Edinburgh Fringe 2022
Wallace Norman’s impressive solo portrayal of the very different lives that two young friends grow up to lead, following years of brutal schooling and abuse by their Catholic priest choir master. A moving, truthful and illuminating drama that deserves to be widely seen.
William was a child who was a late developer. He and his hugely intelligent long term schoolfriend Matthew are dubbed the girly-boys by the macho students who mercilessly bully them, but sometimes they hilariously short circuit an attack with their intellectual superiority. Wallace Norman, who wrote and movingly performs this one man drama, portrays a huge range of characters believably and sensitively, without sensationalising the sharing of the horrific events the central narrator William endured. Particularly memorable are his portrayal of the school sports teacher, his best friend Matthew, Matthew’s mother and wife, and the elderly Brother James.
Following his joining of the church choir, and becoming an altar boy, encouraged by his parents, William soon becomes one of the many boys who is invited, alone, to Brother James, the choir master’s house, and is sexually abused. None of the boys tell. As they finally graduate from high school, William comes out to his best friend Matthew, who is destined for a stellar career in physics, who does not take the revelation well, and the two young men do not see each other for years. When they do meet again, they have very different lives, and the way they cope with their traumatic past is equally different, with devastating consequences for one of them. The aftermath unpacks in revealing detail, how those who survive and cope, manage to live lives worth living.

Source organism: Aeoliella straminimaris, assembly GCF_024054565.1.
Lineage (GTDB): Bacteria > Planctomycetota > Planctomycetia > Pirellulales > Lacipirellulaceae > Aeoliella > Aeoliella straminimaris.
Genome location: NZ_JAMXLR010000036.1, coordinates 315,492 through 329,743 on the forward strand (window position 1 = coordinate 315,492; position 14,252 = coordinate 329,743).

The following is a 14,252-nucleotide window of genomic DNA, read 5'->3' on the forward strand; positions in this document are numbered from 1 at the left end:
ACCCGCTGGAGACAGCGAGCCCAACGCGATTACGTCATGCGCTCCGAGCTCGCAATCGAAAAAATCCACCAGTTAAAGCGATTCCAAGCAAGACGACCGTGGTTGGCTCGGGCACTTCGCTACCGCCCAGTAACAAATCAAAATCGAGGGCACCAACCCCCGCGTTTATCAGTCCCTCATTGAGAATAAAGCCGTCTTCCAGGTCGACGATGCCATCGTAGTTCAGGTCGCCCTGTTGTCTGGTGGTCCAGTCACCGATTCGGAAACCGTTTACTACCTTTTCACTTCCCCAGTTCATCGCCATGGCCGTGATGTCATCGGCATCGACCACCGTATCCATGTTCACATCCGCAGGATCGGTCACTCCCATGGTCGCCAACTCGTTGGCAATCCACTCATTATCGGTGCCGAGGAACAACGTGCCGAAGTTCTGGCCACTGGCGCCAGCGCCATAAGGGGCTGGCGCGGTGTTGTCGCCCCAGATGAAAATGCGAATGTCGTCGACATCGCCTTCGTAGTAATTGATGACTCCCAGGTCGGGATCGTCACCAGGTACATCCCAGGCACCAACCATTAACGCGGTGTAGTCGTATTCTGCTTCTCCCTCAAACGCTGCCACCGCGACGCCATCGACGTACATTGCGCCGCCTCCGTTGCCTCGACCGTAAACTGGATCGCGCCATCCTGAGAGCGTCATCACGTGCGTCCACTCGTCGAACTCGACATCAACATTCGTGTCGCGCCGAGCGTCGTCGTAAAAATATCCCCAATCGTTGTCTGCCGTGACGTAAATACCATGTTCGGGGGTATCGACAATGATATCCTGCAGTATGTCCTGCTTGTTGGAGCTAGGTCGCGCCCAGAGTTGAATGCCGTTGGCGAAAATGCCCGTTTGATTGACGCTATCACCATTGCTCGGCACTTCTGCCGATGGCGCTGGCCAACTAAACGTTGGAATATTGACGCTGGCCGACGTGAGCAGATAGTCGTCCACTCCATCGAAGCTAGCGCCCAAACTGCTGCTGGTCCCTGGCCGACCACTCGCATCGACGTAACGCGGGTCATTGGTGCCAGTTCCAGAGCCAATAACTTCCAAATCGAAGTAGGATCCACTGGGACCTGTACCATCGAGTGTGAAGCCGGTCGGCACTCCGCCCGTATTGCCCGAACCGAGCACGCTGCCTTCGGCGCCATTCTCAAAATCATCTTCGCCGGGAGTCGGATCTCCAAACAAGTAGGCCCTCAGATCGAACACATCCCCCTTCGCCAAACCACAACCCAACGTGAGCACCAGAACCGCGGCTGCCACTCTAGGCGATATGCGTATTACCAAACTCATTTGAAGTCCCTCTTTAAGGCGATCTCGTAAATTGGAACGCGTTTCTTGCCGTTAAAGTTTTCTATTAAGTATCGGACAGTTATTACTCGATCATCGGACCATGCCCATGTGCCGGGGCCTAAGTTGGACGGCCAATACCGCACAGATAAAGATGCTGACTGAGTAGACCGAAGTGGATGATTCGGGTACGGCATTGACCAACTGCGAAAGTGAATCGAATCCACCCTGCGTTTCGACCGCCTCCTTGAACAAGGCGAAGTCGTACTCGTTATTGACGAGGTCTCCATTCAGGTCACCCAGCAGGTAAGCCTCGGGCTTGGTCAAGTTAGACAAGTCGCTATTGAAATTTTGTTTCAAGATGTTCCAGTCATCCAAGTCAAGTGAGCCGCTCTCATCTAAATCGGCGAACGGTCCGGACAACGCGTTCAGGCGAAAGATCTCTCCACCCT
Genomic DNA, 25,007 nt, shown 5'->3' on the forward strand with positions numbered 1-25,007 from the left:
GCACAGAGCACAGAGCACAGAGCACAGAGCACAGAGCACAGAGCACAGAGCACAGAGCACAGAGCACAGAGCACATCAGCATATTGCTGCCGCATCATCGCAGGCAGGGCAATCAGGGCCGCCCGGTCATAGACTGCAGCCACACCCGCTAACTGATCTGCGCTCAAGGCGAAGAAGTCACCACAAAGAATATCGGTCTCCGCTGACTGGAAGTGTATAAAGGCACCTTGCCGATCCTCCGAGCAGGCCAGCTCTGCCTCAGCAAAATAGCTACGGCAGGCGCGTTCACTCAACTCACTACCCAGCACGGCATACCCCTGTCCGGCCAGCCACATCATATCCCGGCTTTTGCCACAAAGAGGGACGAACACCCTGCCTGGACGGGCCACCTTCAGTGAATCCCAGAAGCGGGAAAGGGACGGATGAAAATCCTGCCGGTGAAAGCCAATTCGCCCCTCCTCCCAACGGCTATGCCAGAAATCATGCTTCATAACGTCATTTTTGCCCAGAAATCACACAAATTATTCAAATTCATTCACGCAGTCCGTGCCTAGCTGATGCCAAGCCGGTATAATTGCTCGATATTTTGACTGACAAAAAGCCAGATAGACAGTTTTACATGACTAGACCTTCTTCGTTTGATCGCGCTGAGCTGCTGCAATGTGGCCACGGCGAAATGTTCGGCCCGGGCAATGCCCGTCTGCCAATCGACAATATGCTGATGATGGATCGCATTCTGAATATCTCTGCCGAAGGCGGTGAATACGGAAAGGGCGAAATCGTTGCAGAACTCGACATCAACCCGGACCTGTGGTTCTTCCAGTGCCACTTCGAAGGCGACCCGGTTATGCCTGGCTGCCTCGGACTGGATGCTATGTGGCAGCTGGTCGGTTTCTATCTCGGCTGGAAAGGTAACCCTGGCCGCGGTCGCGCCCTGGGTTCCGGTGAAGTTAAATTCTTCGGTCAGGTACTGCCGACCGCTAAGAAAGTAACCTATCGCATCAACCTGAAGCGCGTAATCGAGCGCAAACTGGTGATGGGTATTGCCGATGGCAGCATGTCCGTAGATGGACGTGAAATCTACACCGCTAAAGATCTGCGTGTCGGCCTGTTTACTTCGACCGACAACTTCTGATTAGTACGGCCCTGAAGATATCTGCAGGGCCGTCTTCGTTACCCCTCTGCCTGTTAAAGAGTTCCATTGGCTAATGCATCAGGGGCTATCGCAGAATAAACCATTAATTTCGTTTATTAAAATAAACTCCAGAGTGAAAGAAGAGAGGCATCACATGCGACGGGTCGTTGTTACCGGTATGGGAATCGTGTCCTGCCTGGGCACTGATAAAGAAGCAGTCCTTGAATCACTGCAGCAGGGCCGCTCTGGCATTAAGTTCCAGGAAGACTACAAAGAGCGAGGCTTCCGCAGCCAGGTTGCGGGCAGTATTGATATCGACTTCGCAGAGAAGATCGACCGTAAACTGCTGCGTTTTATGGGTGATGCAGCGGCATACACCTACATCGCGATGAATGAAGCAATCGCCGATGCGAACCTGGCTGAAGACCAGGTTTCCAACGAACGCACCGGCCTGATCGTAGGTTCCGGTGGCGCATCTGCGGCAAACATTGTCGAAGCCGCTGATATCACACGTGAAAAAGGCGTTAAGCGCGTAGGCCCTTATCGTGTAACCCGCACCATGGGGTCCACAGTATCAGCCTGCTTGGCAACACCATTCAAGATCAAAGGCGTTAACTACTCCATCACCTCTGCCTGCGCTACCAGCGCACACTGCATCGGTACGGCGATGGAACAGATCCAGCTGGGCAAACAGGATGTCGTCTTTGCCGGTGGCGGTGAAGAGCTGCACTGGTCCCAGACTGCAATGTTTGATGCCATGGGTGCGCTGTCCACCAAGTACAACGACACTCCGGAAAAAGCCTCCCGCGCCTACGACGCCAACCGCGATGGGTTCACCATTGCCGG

This is not a depressing play – it is a valuable, sensitive and measured portrayal of the devastation and life long aftershocks that such protracted abuse can create. It has a hopeful and realistic ending that enables the audience to understand how our behaviours and habits as adults, are shaped by our formative experiences, and helped me see how I should not rush to judgement on other people’s reactions to life events. We don’t know what their triggers are. Not a bad achievement for an hour long drama.
The day I saw this play, at the end of Edinburgh Fringe’s week 1, the audience was small. This hidden gem of a play deserves to be seen by a much wider audience, as a masterclass in solo drama and in handling potentially triggering subjects with truth, dignity, some fun, and with real humanity.